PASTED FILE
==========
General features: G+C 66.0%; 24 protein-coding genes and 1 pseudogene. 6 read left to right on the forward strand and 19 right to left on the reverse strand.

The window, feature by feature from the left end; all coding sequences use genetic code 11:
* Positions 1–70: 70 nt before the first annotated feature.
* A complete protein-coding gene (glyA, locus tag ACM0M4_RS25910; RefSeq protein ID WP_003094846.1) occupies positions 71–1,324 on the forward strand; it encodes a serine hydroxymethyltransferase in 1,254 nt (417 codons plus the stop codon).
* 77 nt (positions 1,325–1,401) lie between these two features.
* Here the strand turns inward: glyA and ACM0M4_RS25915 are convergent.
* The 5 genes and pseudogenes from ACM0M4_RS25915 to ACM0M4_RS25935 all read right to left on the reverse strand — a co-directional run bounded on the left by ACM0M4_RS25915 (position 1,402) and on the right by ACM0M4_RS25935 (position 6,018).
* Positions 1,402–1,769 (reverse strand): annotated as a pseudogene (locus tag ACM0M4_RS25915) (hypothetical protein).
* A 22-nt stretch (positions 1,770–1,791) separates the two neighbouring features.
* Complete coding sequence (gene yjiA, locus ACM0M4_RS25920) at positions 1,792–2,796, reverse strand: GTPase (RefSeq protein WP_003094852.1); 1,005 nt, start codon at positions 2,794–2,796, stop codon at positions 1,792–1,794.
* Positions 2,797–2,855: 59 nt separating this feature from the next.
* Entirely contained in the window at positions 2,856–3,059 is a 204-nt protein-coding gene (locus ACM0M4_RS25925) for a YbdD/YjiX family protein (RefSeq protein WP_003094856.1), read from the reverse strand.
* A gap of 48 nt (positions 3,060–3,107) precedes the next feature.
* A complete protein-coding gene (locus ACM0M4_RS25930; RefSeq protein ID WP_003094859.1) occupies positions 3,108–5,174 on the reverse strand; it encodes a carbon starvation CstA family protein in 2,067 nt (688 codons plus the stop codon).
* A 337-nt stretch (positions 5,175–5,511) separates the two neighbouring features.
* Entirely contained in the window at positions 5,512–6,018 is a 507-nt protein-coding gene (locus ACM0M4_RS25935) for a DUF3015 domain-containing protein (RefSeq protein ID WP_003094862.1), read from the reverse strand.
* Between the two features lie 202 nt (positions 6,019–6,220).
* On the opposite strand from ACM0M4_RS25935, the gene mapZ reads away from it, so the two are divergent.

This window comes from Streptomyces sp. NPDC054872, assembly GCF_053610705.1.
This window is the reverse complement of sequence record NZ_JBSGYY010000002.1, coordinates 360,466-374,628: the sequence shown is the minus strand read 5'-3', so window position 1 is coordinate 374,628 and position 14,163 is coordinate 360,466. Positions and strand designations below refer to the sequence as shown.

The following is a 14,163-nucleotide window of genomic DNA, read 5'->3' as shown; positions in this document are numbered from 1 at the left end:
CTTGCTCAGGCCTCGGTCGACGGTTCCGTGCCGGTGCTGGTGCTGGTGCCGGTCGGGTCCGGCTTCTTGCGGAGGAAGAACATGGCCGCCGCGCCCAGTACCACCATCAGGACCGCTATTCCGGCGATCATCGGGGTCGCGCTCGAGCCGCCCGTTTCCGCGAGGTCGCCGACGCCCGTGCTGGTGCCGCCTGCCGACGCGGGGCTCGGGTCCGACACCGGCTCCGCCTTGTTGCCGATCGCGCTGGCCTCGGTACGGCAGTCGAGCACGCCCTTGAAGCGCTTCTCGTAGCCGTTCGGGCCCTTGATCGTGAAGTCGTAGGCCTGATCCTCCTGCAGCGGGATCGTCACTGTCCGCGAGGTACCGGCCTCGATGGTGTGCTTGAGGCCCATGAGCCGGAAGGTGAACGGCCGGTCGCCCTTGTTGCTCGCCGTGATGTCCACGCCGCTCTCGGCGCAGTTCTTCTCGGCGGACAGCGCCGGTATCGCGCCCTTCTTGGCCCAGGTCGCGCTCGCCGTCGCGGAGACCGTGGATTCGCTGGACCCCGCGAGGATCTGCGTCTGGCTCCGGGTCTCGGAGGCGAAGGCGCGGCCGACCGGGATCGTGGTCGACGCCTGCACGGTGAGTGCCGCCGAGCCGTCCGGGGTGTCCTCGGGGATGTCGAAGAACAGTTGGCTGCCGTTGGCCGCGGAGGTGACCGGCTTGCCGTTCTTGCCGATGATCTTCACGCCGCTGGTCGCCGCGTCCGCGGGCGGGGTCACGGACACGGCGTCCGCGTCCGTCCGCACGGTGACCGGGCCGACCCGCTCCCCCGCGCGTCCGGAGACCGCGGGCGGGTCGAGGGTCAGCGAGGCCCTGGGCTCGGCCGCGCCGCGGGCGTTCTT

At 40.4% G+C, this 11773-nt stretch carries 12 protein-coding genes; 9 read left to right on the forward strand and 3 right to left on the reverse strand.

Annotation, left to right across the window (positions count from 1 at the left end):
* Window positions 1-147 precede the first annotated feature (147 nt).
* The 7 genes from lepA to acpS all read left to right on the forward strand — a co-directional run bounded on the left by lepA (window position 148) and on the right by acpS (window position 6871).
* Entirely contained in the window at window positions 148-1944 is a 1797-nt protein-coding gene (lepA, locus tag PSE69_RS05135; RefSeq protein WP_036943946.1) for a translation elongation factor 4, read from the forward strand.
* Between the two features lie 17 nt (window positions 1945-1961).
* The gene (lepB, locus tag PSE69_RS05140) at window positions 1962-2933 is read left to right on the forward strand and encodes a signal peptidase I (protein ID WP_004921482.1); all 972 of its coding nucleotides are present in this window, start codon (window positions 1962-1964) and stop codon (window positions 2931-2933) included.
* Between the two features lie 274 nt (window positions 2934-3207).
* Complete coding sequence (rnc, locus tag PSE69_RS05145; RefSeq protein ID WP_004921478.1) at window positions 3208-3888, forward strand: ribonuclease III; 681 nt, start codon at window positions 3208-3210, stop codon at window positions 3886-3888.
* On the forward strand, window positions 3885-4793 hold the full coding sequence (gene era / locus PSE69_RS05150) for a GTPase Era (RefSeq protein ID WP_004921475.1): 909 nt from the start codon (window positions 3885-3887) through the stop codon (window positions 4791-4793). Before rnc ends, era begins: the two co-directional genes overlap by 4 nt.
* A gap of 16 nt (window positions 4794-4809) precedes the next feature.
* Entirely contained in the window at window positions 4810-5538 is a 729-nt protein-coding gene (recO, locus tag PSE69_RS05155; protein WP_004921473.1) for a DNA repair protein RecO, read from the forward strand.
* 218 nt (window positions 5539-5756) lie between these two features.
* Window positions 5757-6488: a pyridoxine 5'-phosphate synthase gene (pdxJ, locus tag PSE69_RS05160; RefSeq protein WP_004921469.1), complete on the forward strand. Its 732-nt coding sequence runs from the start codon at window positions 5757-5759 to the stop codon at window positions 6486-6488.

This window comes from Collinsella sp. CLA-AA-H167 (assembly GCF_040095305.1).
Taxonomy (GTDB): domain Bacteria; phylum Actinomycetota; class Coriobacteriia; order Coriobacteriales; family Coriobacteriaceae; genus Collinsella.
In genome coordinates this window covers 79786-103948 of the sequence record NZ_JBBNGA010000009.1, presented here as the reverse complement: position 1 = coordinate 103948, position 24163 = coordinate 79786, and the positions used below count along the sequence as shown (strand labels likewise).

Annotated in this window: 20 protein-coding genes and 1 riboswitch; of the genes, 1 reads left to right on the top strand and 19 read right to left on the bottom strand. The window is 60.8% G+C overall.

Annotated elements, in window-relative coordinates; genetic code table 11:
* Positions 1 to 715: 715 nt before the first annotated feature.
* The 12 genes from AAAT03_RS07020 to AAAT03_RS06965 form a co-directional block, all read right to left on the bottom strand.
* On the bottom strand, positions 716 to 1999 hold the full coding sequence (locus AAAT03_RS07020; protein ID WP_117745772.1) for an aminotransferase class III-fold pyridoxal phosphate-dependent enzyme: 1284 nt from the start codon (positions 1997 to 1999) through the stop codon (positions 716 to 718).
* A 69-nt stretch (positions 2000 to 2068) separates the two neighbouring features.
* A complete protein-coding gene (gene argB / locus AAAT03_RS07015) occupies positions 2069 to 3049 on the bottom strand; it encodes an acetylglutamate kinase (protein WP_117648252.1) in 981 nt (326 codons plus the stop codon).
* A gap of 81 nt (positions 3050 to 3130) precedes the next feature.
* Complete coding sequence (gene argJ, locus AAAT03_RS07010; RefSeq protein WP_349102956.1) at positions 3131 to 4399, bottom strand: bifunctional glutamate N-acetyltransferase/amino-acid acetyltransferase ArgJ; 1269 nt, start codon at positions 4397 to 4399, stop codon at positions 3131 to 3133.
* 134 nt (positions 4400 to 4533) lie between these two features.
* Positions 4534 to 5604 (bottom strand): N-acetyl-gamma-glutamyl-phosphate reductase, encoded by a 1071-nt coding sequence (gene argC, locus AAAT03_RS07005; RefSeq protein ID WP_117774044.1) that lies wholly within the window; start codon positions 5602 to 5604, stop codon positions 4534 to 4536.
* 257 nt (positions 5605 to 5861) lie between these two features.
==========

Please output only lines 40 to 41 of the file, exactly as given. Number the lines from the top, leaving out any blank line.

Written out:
Annotated in this window: 20 protein-coding genes and 1 riboswitch; of the genes, 1 reads left to right on the top strand and 19 read right to left on the bottom strand. The window is 60.8% G+C overall.

Annotated elements, in window-relative coordinates; genetic code table 11: